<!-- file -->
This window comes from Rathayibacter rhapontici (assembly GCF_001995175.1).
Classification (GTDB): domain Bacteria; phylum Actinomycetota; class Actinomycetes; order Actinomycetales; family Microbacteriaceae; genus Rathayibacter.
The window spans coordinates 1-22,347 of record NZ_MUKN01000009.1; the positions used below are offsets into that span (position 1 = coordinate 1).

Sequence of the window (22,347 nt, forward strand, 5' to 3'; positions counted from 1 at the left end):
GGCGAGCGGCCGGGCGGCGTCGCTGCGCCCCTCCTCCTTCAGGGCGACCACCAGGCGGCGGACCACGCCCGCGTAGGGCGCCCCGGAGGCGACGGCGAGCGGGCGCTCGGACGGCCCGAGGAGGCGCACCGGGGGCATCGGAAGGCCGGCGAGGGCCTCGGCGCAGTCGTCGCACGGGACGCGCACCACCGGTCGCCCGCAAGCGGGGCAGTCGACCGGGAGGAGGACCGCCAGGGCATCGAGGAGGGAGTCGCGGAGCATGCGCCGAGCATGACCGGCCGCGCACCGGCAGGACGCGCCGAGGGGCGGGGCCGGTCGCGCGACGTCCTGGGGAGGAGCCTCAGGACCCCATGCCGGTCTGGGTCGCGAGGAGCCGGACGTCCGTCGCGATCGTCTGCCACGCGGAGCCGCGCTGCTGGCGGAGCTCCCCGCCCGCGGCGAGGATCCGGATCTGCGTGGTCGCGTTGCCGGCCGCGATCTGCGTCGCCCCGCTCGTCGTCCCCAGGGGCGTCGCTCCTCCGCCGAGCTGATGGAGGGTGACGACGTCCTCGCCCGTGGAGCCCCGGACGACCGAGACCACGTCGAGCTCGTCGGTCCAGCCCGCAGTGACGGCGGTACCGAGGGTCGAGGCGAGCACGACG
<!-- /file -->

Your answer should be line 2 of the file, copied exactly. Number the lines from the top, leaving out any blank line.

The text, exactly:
Classification (GTDB): domain Bacteria; phylum Actinomycetota; class Actinomycetes; order Actinomycetales; family Microbacteriaceae; genus Rathayibacter.